An investigation led by a former U.S. Attorney has revealed that General Motors knew about a safety defect in its ignition switches for a full decade but did nothing to fix the problem. Thirteen people died in accidents related to the defect. This is the same General Motors that American taxpayers lost over $11 billion from the 2009 federal bailout. An issue of ethics or negligence? Or both?
The U.S. Department of Veterans Affairs has come under intense scrutiny after reports uncovered the deaths of dozens of veterans who died waiting for care. The VA has allegedly been manipulating data to meet performance goals, and the resultant payment of hundreds of thousands in bonuses reflects a systemic deterioration in the culture and performance of the organization charged with caring for the nation’s veterans.
News from Atlanta revealed that 35 teachers, principals, and other education leaders of Atlanta Public Schools have been charged with being part of a cheating ring where test sheets were altered or fabricated and test scores were inflated. It is one of the largest cheating scandals in U.S. history.
Lance Armstrong admits he cheated, lied, denied, and bullied during his career as a cyclist in which he was the winner of seven Tour de France titles. He has since been stripped of those titles.
The Internal Revenue Service has selected conservative political groups applying for tax-exempt status for additional scrutiny in what appears to be a partisan political use of the IRS. There is considerably more than a scintilla of evidence to make Americans rightfully uncomfortable with this dangerous abuse of power.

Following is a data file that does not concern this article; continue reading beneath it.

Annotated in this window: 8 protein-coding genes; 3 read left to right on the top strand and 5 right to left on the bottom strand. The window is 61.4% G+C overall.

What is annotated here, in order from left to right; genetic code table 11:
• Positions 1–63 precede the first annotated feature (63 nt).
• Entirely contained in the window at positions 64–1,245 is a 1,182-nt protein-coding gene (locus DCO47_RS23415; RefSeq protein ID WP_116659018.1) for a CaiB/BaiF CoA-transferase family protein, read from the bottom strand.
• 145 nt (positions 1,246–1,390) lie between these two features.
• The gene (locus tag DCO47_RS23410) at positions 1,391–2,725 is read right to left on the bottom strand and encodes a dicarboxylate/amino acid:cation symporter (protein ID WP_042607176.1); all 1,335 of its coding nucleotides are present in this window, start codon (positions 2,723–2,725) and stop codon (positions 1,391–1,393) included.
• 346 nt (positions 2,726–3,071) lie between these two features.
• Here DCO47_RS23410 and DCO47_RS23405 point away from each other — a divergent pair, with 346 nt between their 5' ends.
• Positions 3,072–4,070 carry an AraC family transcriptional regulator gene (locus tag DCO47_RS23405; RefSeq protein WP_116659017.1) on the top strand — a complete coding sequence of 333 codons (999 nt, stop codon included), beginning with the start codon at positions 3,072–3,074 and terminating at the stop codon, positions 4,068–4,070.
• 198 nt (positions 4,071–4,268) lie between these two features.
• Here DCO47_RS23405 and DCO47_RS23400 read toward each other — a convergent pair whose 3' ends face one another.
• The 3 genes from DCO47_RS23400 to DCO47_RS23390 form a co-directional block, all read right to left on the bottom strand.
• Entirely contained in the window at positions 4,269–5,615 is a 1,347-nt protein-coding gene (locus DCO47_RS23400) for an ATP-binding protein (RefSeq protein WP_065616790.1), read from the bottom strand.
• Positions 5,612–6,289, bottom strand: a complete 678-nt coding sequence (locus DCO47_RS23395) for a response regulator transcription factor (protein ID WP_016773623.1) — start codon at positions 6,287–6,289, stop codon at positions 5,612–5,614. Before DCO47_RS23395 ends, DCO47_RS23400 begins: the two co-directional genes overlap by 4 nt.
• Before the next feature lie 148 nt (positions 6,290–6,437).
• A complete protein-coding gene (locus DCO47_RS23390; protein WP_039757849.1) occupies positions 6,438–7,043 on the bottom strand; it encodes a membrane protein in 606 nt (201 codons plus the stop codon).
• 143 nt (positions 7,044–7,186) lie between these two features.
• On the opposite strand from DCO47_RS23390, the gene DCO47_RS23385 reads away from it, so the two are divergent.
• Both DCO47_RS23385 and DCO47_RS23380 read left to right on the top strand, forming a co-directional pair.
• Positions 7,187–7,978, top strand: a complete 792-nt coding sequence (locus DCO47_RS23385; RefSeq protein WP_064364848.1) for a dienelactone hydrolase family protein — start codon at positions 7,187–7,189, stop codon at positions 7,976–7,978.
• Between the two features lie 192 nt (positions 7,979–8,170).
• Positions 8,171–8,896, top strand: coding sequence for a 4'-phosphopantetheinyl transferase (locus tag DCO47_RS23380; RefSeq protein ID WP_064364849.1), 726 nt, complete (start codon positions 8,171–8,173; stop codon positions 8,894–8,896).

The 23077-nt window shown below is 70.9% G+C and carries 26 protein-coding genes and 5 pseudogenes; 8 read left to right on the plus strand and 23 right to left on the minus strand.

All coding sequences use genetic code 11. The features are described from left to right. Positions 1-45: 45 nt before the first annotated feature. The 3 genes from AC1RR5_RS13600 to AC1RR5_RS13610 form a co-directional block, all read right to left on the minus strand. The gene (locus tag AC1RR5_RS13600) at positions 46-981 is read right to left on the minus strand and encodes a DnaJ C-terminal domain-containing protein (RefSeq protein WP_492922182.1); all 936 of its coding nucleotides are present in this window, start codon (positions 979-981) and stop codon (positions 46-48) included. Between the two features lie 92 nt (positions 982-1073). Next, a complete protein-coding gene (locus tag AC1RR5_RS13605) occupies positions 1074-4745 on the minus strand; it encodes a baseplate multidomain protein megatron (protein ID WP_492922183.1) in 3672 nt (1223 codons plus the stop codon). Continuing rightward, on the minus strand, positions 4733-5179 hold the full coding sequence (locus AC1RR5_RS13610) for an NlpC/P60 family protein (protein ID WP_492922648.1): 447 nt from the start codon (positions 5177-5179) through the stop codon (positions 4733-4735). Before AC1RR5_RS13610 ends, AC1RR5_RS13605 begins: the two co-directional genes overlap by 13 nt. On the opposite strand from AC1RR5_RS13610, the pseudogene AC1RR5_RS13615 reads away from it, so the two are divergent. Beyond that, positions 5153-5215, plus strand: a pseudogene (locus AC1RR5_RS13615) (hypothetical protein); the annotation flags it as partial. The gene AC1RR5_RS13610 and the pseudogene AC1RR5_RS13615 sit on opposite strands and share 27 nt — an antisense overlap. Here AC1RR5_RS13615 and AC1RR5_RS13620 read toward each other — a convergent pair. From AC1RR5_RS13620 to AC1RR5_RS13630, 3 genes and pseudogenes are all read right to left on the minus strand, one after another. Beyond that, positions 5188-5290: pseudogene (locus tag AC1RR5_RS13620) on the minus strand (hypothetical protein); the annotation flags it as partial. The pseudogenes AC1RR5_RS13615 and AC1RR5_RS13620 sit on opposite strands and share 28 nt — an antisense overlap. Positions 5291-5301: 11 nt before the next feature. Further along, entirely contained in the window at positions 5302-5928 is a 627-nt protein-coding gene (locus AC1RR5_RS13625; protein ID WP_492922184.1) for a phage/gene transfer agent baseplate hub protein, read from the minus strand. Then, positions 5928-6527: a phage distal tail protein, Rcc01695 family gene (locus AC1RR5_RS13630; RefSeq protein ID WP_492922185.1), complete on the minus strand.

A search of the internet finds that there is no shortage of lists of the Most Corrupt, to include states, governors, congressman, cities, and companies. Americans are fast losing confidence in such long-standing institutions as federal and state governments, the press, the church, and business.
Are these ethical lapses a reflection of a corrupted and value-diminished culture? Only to a limited degree, in my opinion. Our capitalist system with its large sums of money has, and always will, attract criminals and rogues. Our nation is divided politically, and a win-at-all-costs mentality seems to exist. These issues are not unique to these times, however.
Have Americans become too cowardly or disinterested or disenfranchised to smoke out those of low ethics? I don’t believe so, as evidenced by the whistleblowers in the VA and other scandals.
Are the ethics problems seemingly so widespread in the public and private sectors that a feeling of powerlessness among ethical, law-abiding Americans has come to prevail? Perhaps, but Americans also know they have the power of the ballot box or the power of the consumer dollar.
So, are the ethical lapses in America the new normal, or is it just an aberration?
It’s an aberration, in my judgment. I suggest that the heart of the problem is an abject failure of American leadership. Our elected officials are viewed negatively in near-record levels. Our current president is on a pathway to being viewed as the most incompetent in the nation’s history. His credibility as a truthful, skillful executive barely registers any signs of life whatsoever. The person at the top in any government, business, or military organization sets the example. And it’s a better example this nation very badly needs, across the board.
Leadership may not solve all of America’s ethical problems, but an absence of leadership will certainly compound them.